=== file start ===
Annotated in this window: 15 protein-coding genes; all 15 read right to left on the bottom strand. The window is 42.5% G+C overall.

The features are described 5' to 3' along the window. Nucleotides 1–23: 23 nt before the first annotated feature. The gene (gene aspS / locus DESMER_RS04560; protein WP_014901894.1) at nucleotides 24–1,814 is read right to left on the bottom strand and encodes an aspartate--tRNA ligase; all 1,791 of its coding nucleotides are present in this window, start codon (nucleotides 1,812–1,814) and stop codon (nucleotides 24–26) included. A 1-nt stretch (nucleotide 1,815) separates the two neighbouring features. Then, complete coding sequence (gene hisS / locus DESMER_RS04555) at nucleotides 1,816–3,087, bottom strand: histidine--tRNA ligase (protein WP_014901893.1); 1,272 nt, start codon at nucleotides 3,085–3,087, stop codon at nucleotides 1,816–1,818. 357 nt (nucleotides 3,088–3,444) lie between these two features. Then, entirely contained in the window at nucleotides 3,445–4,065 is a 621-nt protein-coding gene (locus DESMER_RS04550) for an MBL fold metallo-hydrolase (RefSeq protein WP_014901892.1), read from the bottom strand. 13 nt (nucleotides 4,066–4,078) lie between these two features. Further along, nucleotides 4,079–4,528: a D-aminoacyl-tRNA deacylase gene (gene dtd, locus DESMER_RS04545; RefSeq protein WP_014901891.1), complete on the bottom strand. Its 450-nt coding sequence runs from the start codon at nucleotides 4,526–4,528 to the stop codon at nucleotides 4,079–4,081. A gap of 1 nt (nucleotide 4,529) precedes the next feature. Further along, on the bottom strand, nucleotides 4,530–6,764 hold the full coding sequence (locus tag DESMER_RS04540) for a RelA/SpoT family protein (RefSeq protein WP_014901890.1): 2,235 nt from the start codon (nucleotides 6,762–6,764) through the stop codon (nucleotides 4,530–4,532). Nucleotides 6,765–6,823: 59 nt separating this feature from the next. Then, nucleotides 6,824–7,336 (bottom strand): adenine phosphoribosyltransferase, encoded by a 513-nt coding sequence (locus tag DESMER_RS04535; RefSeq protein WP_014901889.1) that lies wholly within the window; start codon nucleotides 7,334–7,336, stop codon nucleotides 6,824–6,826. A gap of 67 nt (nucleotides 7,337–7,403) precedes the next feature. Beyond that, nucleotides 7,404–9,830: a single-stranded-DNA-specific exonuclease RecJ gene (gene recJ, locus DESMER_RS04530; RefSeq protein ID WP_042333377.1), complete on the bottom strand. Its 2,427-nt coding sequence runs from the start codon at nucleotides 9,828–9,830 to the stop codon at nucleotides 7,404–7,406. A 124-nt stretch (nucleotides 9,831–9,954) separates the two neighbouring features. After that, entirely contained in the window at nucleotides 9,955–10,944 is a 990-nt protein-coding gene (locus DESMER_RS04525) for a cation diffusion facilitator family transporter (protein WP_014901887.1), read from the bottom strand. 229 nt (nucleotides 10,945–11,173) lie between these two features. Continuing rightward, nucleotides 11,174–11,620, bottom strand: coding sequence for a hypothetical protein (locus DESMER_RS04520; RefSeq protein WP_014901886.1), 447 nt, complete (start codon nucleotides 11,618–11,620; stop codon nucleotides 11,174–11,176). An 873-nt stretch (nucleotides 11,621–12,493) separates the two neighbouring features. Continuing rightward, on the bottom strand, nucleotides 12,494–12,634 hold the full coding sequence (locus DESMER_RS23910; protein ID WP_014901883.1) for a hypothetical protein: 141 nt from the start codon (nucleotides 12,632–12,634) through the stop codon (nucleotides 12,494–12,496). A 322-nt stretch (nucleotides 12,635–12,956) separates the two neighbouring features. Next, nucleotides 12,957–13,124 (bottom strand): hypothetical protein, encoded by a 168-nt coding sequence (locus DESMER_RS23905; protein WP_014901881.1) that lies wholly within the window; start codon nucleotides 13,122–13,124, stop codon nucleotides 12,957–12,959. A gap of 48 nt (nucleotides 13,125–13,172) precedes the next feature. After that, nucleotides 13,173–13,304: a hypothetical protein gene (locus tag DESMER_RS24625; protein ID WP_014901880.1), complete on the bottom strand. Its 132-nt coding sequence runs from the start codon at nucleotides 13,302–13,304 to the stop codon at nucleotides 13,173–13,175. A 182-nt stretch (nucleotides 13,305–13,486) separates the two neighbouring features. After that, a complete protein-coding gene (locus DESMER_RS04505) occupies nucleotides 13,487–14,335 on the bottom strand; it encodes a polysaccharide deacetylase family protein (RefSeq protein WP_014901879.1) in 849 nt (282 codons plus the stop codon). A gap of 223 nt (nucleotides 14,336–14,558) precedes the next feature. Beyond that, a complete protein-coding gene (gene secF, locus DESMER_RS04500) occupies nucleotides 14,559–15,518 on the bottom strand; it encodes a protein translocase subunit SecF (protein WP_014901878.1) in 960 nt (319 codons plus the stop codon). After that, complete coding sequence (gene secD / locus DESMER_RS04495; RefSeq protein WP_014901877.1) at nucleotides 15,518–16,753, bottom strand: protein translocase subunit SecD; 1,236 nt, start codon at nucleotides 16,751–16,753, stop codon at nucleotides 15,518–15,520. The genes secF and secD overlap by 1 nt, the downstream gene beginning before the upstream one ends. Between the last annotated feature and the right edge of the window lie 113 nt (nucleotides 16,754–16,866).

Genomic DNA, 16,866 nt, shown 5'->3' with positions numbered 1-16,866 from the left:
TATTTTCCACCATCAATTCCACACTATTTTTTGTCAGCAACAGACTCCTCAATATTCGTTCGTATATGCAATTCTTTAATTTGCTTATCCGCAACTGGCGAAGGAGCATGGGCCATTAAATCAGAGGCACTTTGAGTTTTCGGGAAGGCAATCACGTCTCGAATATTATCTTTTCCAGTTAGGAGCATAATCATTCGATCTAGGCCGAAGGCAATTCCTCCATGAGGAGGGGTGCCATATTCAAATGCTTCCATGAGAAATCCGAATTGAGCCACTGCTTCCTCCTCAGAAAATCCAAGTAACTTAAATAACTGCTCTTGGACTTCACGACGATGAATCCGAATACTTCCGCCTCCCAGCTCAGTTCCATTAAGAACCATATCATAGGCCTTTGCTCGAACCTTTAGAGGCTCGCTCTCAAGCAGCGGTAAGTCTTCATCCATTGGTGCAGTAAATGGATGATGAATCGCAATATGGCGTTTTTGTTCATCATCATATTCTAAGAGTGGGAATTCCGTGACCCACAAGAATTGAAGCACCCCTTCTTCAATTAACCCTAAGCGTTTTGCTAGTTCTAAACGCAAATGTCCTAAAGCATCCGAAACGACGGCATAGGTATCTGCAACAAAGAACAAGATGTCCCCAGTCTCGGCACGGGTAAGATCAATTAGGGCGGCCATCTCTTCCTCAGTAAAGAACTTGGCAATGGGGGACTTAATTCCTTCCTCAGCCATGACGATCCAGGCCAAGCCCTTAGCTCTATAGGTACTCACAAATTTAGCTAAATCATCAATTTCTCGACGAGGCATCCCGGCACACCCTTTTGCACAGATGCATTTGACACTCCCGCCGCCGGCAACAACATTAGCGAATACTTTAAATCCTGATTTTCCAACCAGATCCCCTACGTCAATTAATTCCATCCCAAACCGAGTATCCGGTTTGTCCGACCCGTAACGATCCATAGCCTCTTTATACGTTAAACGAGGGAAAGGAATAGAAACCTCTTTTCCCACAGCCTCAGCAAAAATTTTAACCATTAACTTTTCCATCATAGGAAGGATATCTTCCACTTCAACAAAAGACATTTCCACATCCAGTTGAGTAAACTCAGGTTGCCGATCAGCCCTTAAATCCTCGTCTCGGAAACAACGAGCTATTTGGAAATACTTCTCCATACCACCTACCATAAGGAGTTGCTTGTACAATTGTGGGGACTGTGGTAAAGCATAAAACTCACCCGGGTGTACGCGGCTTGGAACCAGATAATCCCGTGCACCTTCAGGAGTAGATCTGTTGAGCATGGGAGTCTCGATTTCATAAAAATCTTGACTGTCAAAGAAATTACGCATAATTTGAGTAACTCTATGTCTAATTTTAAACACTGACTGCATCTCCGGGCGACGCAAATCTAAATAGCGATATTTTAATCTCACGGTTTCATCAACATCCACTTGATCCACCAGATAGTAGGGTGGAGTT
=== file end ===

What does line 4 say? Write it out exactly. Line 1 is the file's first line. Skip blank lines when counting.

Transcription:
TATTTTCCACCATCAATTCCACACTATTTTTTGTCAGCAACAGACTCCTCAATATTCGTTCGTATATGCAATTCTTTAATTTGCTTATCCGCAACTGGCGAAGGAGCATGGGCCATTAAATCAGAGGCACTTTGAGTTTTCGGGAAGGCAATCACGTCTCGAATATTATCTTTTCCAGTTAGGAGCATAATCATTCGATCTAGGCCGAAGGCAATTCCTCCATGAGGAGGGGTGCCATATTCAAATGCTTCCATGAGAAATCCGAATTGAGCCACTGCTTCCTCCTCAGAAAATCCAAGTAACTTAAATAACTGCTCTTGGACTTCACGACGATGAATCCGAATACTTCCGCCTCCCAGCTCAGTTCCATTAAGAACCATATCATAGGCCTTTGCTCGAACCTTTAGAGGCTCGCTCTCAAGCAGCGGTAAGTCTTCATCCATTGGTGCAGTAAATGGATGATGAATCGCAATATGGCGTTTTTGTTCATCATCATATTCTAAGAGTGGGAATTCCGTGACCCACAAGAATTGAAGCACCCCTTCTTCAATTAACCCTAAGCGTTTTGCTAGTTCTAAACGCAAATGTCCTAAAGCATCCGAAACGACGGCATAGGTATCTGCAACAAAGAACAAGATGTCCCCAGTCTCGGCACGGGTAAGATCAATTAGGGCGGCCATCTCTTCCTCAGTAAAGAACTTGGCAATGGGGGACTTAATTCCTTCCTCAGCCATGACGATCCAGGCCAAGCCCTTAGCTCTATAGGTACTCACAAATTTAGCTAAATCATCAATTTCTCGACGAGGCATCCCGGCACACCCTTTTGCACAGATGCATTTGACACTCCCGCCGCCGGCAACAACATTAGCGAATACTTTAAATCCTGATTTTCCAACCAGATCCCCTACGTCAATTAATTCCATCCCAAACCGAGTATCCGGTTTGTCCGACCCGTAACGATCCATAGCCTCTTTATACGTTAAACGAGGGAAAGGAATAGAAACCTCTTTTCCCACAGCCTCAGCAAAAATTTTAACCATTAACTTTTCCATCATAGGAAGGATATCTTCCACTTCAACAAAAGACATTTCCACATCCAGTTGAGTAAACTCAGGTTGCCGATCAGCCCTTAAATCCTCGTCTCGGAAACAACGAGCTATTTGGAAATACTTCTCCATACCACCTACCATAAGGAGTTGCTTGTACAATTGTGGGGACTGTGGTAAAGCATAAAACTCACCCGGGTGTACGCGGCTTGGAACCAGATAATCCCGTGCACCTTCAGGAGTAGATCTGTTGAGCATGGGAGTCTCGATTTCATAAAAATCTTGACTGTCAAAGAAATTACGCATAATTTGAGTAACTCTATGTCTAATTTTAAACACTGACTGCATCTCCGGGCGACGCAAATCTAAATAGCGATATTTTAATCTCACGGTTTCATCAACATCCACTTGATCCACCAGATAGTAGGGTGGAGTT